The campaign had its ups and downs, and looking back over the last two months we have learned so much from our early mistakes. Throughout, we weathered family crises, looking after poorly kids and keeping life going while knowing another Tweet could help bring more vital funds in, if I could just get the message across in 140 characters. I’ve gained a heap more grey hairs but an unshakable conviction that this milk bank will work, and a bright 2017 is ahead!

So on behalf of this wonderful team, thank you to everyone who helped, baked cookies, ate cookies, and put in your hard earned money!

Milk and cookie parties – the start of a tradition!

It’s World Prematurity Day! To mark the day and celebrate all families affected when children are born too soon, a series of Milkshake and Cookies have been going on today across the country. There has been a lot of laughter, hugs, tears and much needed fundraising going on – here is Gillian at an event in south London today!

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To mark the day, we have also launched a 2 minute appeal for the Hearts Milk Bank ( https://app.crowdcaster.com/media/sYvzfzfNzDjpjAn7S) that will lead onto a series of podcasts that cover the range of our work in collaboration with  crowdcaster.com – a new and exciting social enterprise that aims to give people a voice online. Please listen and share as widely as possible, and listen out for more coming soon.

Best wishes to all, and thank you for your ongoing support,

Natalie and Gillian

The WISE Awards 2016

We are so elated to be helping to fly the flag for women in science at the WISE Awards tonight. Dr Natalie Shenker was nominated for the Hero Award by the Althea-Imperial Programme at Imperial College and is now down to the last three – slightly overwhelmed to be up against the Vice Chancellor of Swansea University and the Director of the Magnox Programme at Sellafield.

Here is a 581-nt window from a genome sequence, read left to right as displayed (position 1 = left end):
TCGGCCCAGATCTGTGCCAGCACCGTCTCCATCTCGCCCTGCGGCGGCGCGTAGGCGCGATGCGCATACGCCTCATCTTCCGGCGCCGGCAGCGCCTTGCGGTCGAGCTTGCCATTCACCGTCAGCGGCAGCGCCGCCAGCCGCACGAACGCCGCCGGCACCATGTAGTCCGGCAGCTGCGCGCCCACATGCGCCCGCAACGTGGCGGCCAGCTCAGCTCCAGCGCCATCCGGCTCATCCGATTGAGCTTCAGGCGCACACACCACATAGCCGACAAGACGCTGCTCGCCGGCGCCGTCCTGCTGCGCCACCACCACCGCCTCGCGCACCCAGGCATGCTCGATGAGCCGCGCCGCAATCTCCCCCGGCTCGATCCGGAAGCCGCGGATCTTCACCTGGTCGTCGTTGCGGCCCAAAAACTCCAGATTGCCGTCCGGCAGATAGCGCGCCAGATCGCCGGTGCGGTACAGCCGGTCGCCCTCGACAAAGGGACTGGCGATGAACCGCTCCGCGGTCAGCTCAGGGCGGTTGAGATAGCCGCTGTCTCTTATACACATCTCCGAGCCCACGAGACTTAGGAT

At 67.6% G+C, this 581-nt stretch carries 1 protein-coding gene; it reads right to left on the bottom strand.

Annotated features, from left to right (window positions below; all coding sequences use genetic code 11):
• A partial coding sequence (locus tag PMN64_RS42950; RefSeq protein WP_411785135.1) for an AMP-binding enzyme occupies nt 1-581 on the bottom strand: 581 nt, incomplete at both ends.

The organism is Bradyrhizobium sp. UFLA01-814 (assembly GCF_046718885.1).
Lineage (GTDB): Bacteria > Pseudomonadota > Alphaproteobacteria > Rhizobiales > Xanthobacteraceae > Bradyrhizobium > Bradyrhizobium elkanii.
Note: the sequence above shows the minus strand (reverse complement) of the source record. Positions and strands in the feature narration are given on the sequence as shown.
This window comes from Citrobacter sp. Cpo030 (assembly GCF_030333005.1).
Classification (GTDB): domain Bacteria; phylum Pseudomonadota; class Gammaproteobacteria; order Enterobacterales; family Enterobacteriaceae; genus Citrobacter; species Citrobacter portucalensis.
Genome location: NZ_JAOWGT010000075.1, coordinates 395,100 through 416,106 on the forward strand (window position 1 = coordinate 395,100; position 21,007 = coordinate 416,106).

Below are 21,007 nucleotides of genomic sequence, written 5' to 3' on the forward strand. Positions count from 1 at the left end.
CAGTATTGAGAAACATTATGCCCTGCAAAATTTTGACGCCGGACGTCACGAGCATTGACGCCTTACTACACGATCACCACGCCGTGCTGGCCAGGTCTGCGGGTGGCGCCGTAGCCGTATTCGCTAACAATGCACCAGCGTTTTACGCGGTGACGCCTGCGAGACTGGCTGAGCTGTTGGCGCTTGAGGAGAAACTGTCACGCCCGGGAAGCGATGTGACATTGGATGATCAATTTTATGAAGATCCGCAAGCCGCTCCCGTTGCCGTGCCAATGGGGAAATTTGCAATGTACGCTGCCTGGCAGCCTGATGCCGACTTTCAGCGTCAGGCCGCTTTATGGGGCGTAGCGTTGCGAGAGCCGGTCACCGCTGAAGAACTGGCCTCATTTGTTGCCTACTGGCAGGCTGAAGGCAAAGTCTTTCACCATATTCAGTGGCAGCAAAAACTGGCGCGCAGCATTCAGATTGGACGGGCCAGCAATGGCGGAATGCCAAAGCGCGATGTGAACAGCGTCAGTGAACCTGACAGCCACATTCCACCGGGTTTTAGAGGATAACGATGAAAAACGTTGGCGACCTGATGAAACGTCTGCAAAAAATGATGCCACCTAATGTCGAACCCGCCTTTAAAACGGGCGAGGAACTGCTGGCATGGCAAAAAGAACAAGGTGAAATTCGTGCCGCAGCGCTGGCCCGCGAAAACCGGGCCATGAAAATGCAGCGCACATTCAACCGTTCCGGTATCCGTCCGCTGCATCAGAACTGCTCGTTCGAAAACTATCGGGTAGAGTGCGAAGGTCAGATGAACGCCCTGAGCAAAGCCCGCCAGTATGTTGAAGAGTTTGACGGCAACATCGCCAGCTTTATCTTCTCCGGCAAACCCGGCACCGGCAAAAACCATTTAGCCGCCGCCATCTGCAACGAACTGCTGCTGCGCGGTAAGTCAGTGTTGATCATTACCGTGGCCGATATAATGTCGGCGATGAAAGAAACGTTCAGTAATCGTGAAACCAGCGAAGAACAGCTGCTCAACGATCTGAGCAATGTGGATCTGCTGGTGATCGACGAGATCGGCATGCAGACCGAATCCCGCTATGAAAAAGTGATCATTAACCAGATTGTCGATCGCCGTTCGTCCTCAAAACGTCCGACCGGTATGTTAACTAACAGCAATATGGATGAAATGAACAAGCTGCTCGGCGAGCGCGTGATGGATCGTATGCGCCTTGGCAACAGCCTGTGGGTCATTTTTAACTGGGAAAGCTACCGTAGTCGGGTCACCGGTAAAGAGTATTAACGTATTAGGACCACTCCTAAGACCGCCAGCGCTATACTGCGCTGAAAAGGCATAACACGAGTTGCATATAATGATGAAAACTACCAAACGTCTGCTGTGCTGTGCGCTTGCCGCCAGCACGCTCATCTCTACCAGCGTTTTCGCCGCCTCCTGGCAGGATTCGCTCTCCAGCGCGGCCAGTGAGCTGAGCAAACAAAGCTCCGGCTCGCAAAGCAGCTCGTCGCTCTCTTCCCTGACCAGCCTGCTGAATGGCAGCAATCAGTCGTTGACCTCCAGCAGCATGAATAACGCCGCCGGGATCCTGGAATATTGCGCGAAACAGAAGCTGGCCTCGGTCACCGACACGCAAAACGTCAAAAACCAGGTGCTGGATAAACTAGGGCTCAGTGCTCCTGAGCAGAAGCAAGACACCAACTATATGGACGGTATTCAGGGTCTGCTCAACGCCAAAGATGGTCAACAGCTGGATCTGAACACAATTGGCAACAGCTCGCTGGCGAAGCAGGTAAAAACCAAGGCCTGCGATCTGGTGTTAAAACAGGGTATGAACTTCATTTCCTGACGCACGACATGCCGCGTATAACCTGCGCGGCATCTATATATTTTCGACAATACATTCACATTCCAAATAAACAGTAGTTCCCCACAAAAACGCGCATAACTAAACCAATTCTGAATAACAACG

The WISE Campaign was founded to encourage more women and girls to consider and pursue STEM subjects. The traditional male dominance of science has begun to be challenged, but a recent study has shown the UK lacks 50,000 female scientists across all fields of study. This is critical for society -unconscious gender biases while carrying out research can skew results, lead to incorrect or incomplete conclusions, and even endanger women – in a classic case, the engineers who originally developed airbag technology in cars failed to take breasts into account, leading to a number of deaths. Simply put, gender balanced teams in general lead to more productive research.

Being shortlised is recognition not only for Natalie’s work to establish the milk bank and raise the profile of donor milk, but also for her work in developing a research programme across the country for studies into breast milk and maternal health, especially breast cancer risk. Tonight she will be meeting Princess Anne and a host of dignatories to represent milk banking, the scores of people who have invested time in he mission to establish the Hearts Milk Bank, and all women who juggle children, families and pretty difficult careers in science and medicine.

Yes Natalie, you can put your new shoes on now – good luck!